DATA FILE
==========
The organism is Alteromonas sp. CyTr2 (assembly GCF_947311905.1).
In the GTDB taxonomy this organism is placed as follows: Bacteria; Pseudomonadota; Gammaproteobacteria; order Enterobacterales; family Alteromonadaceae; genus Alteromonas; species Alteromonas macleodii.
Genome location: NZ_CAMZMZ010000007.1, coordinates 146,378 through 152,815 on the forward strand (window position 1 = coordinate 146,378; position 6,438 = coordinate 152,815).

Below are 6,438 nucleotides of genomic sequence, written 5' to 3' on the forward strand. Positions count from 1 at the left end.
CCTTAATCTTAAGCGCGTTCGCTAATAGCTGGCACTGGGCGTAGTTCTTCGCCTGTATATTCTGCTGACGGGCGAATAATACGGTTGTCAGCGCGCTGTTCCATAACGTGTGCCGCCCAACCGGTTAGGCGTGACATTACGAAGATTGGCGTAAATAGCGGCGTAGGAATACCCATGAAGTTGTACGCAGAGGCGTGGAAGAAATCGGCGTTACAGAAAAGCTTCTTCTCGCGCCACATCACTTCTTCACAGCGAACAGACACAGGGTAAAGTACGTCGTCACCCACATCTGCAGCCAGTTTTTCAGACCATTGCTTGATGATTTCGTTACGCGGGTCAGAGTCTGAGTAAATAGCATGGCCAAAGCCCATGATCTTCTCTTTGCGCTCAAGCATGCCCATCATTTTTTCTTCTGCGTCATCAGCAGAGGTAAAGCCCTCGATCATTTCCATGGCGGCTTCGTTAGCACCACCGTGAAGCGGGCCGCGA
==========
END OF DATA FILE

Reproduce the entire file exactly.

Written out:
The organism is Alteromonas sp. CyTr2 (assembly GCF_947311905.1).
In the GTDB taxonomy this organism is placed as follows: Bacteria; Pseudomonadota; Gammaproteobacteria; order Enterobacterales; family Alteromonadaceae; genus Alteromonas; species Alteromonas macleodii.
Genome location: NZ_CAMZMZ010000007.1, coordinates 146,378 through 152,815 on the forward strand (window position 1 = coordinate 146,378; position 6,438 = coordinate 152,815).

Below are 6,438 nucleotides of genomic sequence, written 5' to 3' on the forward strand. Positions count from 1 at the left end.
CCTTAATCTTAAGCGCGTTCGCTAATAGCTGGCACTGGGCGTAGTTCTTCGCCTGTATATTCTGCTGACGGGCGAATAATACGGTTGTCAGCGCGCTGTTCCATAACGTGTGCCGCCCAACCGGTTAGGCGTGACATTACGAAGATTGGCGTAAATAGCGGCGTAGGAATACCCATGAAGTTGTACGCAGAGGCGTGGAAGAAATCGGCGTTACAGAAAAGCTTCTTCTCGCGCCACATCACTTCTTCACAGCGAACAGACACAGGGTAAAGTACGTCGTCACCCACATCTGCAGCCAGTTTTTCAGACCATTGCTTGATGATTTCGTTACGCGGGTCAGAGTCTGAGTAAATAGCATGGCCAAAGCCCATGATCTTCTCTTTGCGCTCAAGCATGCCCATCATTTTTTCTTCTGCGTCATCAGCAGAGGTAAAGCCCTCGATCATTTCCATGGCGGCTTCGTTAGCACCACCGTGAAGCGGGCCGCGA